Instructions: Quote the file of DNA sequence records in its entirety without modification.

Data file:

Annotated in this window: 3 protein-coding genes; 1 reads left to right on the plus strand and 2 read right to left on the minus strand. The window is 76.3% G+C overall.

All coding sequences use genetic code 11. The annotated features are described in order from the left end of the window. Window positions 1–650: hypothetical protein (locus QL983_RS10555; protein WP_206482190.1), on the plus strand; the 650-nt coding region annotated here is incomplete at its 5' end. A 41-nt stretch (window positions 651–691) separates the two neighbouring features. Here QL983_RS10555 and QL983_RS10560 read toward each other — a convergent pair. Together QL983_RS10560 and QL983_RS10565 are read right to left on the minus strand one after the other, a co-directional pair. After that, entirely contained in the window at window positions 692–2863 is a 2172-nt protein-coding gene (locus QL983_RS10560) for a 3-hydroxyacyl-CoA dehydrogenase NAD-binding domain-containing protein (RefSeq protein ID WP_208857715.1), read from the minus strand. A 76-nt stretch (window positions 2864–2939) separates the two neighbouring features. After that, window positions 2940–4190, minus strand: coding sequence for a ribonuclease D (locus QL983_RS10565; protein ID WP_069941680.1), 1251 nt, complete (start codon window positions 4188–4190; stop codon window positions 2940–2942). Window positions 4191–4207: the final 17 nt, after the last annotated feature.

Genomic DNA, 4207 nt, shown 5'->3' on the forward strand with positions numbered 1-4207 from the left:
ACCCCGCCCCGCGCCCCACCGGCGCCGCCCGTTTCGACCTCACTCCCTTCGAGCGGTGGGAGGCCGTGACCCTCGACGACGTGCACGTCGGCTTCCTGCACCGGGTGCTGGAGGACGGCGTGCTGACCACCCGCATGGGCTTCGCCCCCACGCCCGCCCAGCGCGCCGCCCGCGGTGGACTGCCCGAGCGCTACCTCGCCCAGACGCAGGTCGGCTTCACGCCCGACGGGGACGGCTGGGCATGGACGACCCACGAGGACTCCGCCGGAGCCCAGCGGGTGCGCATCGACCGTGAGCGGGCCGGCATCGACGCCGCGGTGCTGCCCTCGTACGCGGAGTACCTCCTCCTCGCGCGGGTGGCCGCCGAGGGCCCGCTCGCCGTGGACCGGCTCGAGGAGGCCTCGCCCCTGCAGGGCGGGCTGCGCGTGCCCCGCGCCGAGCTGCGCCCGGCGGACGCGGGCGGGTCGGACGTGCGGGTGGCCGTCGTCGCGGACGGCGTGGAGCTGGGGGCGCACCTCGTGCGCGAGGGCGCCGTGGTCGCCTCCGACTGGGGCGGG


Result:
Annotated in this window: 3 protein-coding genes; 1 reads left to right on the plus strand and 2 read right to left on the minus strand. The window is 76.3% G+C overall.

All coding sequences use genetic code 11. The annotated features are described in order from the left end of the window. Window positions 1–650: hypothetical protein (locus QL983_RS10555; protein WP_206482190.1), on the plus strand; the 650-nt coding region annotated here is incomplete at its 5' end. A 41-nt stretch (window positions 651–691) separates the two neighbouring features. Here QL983_RS10555 and QL983_RS10560 read toward each other — a convergent pair. Together QL983_RS10560 and QL983_RS10565 are read right to left on the minus strand one after the other, a co-directional pair. After that, entirely contained in the window at window positions 692–2863 is a 2172-nt protein-coding gene (locus QL983_RS10560) for a 3-hydroxyacyl-CoA dehydrogenase NAD-binding domain-containing protein (RefSeq protein ID WP_208857715.1), read from the minus strand. A 76-nt stretch (window positions 2864–2939) separates the two neighbouring features. After that, window positions 2940–4190, minus strand: coding sequence for a ribonuclease D (locus QL983_RS10565; protein ID WP_069941680.1), 1251 nt, complete (start codon window positions 4188–4190; stop codon window positions 2940–2942). Window positions 4191–4207: the final 17 nt, after the last annotated feature.

Genomic DNA, 4207 nt, shown 5'->3' on the forward strand with positions numbered 1-4207 from the left:
ACCCCGCCCCGCGCCCCACCGGCGCCGCCCGTTTCGACCTCACTCCCTTCGAGCGGTGGGAGGCCGTGACCCTCGACGACGTGCACGTCGGCTTCCTGCACCGGGTGCTGGAGGACGGCGTGCTGACCACCCGCATGGGCTTCGCCCCCACGCCCGCCCAGCGCGCCGCCCGCGGTGGACTGCCCGAGCGCTACCTCGCCCAGACGCAGGTCGGCTTCACGCCCGACGGGGACGGCTGGGCATGGACGACCCACGAGGACTCCGCCGGAGCCCAGCGGGTGCGCATCGACCGTGAGCGGGCCGGCATCGACGCCGCGGTGCTGCCCTCGTACGCGGAGTACCTCCTCCTCGCGCGGGTGGCCGCCGAGGGCCCGCTCGCCGTGGACCGGCTCGAGGAGGCCTCGCCCCTGCAGGGCGGGCTGCGCGTGCCCCGCGCCGAGCTGCGCCCGGCGGACGCGGGCGGGTCGGACGTGCGGGTGGCCGTCGTCGCGGACGGCGTGGAGCTGGGGGCGCACCTCGTGCGCGAGGGCGCCGTGGTCGCCTCCGACTGGGGCGGG